On the morning of 29 April 1975, I and the two men who volunteered to stay with to the end struggled to find a way to escape from Saigon as the North Vietnamese attacked. We’d already received word that the ambassador had been countermanded from Washington and an evacuation had been ordered.
I telephoned the embassy. “The evacuation is on. Get us out of here!”
The lady I talked to was polite, even gracious. She explained to me, as one does to child, that the embassy could do nothing for us—we were too far away, and, although I probably didn’t know it, the people in the streets were rioting. Of course I knew it; I could see them. I uttered an unprintable curse. She responded, “You’re welcome.”
By that time, the Marines from the 7th Fleet, which was cruising out of sight in the South China Sea, had landed. I tracked down Marine Colonel Al Gray and asked if he could evacuate us with his guys. He assured me he would.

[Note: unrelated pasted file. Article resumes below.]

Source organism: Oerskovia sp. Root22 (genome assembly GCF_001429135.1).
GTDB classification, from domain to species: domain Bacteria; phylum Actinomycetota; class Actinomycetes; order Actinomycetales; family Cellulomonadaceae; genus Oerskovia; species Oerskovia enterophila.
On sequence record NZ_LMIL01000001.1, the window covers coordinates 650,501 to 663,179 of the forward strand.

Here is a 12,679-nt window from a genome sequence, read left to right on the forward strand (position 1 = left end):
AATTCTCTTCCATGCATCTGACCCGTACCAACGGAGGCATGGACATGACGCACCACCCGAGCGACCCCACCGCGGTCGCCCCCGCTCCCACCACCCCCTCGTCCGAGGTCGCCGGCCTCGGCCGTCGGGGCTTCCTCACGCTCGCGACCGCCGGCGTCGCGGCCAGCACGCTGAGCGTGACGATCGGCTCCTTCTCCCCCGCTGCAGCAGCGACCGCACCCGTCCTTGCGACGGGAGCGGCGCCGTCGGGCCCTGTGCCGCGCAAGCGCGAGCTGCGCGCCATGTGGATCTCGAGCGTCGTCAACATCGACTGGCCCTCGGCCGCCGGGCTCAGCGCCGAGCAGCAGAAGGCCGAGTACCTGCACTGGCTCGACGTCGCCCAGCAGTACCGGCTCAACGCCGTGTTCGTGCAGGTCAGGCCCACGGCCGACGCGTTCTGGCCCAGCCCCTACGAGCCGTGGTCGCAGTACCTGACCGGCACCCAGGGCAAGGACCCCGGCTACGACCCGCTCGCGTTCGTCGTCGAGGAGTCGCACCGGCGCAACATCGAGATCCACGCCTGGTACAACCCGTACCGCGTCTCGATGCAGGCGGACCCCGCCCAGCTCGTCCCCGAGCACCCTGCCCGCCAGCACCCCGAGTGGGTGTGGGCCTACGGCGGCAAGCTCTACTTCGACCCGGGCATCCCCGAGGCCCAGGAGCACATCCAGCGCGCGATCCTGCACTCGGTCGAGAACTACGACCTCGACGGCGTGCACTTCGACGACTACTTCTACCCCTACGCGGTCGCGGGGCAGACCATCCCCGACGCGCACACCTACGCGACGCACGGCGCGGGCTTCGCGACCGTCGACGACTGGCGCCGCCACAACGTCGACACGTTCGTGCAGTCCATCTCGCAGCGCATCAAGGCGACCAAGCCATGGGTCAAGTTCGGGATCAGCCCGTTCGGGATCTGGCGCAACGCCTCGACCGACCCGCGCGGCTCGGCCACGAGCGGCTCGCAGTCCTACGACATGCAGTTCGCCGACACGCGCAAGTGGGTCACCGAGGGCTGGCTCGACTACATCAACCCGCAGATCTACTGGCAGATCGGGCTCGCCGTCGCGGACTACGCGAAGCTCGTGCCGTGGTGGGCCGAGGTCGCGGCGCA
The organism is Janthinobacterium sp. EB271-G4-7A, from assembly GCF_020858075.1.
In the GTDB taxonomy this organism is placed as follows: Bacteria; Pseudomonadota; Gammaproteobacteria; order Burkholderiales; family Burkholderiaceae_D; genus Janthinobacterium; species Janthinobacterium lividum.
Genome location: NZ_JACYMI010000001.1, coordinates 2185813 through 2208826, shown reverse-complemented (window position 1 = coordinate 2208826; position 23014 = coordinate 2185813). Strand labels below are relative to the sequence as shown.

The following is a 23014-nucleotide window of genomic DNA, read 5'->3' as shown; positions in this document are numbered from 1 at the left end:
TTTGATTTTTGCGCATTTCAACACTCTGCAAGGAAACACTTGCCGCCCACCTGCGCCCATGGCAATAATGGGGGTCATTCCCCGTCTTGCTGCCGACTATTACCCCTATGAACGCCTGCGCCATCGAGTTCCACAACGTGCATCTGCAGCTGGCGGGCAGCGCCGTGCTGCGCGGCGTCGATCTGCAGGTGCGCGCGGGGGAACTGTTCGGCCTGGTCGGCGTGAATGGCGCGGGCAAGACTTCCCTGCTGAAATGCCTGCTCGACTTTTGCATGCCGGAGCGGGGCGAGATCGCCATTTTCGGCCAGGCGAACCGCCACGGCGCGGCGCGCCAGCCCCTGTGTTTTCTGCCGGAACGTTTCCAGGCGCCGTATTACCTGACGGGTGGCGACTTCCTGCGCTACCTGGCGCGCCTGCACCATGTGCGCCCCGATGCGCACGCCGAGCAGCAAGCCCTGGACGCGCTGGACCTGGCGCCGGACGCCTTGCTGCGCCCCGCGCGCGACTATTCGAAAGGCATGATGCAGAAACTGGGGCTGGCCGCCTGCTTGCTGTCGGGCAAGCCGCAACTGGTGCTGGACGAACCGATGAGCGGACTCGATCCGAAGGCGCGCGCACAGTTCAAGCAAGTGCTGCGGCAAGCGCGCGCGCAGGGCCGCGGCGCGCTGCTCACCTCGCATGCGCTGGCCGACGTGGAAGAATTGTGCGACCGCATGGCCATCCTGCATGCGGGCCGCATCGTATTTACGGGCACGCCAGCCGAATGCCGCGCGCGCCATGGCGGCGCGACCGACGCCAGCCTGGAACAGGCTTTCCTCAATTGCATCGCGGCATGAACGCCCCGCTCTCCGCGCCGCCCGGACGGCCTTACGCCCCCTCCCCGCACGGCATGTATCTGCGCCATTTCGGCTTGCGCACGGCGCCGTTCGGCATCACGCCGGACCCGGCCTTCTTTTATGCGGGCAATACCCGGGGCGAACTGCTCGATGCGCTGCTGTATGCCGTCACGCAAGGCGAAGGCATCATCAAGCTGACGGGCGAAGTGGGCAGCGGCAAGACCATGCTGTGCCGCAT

We got word that armed South Vietnamese air force officers had forced their way into the building and were on the loose, demanding evacuation at gun point. Offices were to be emptied and locked. We were to proceed at once to the evacuation staging area, an office the Marines had secured. We sent our last message announcing we were closing down. It was a personal message from me to my boss, General Lew Allen, Director of NSA:
- HAVE JUST RECEIVED WORD TO EVACUATE. AM NOW DESTROYING REMAINING CLASSIFIED MATERIAL. WILL CEASE TRANSMISSIONS IMMEDIATELY AFTER THIS MESSAGE.
- WE’RE TIRED BUT OTHERWISE ALL RIGHT. LOOKS LIKE THE BATTLE FOR SAIGON IS ON FOR REAL.
- FROM GLENN: I COMMEND TO YOU MY PEOPLE WHO DESERVE THE BEST NSA CAN GIVE THEM FOR WHAT THEY HAVE BEEN THROUGH BUT ESPECIALLY FOR WHAT THEY HAVE ACHIEVED.
Even though the message was from me to General Allen, I still began the third paragraph with the words “FROM GLENN.” I wanted to be sure he knew it was me speaking.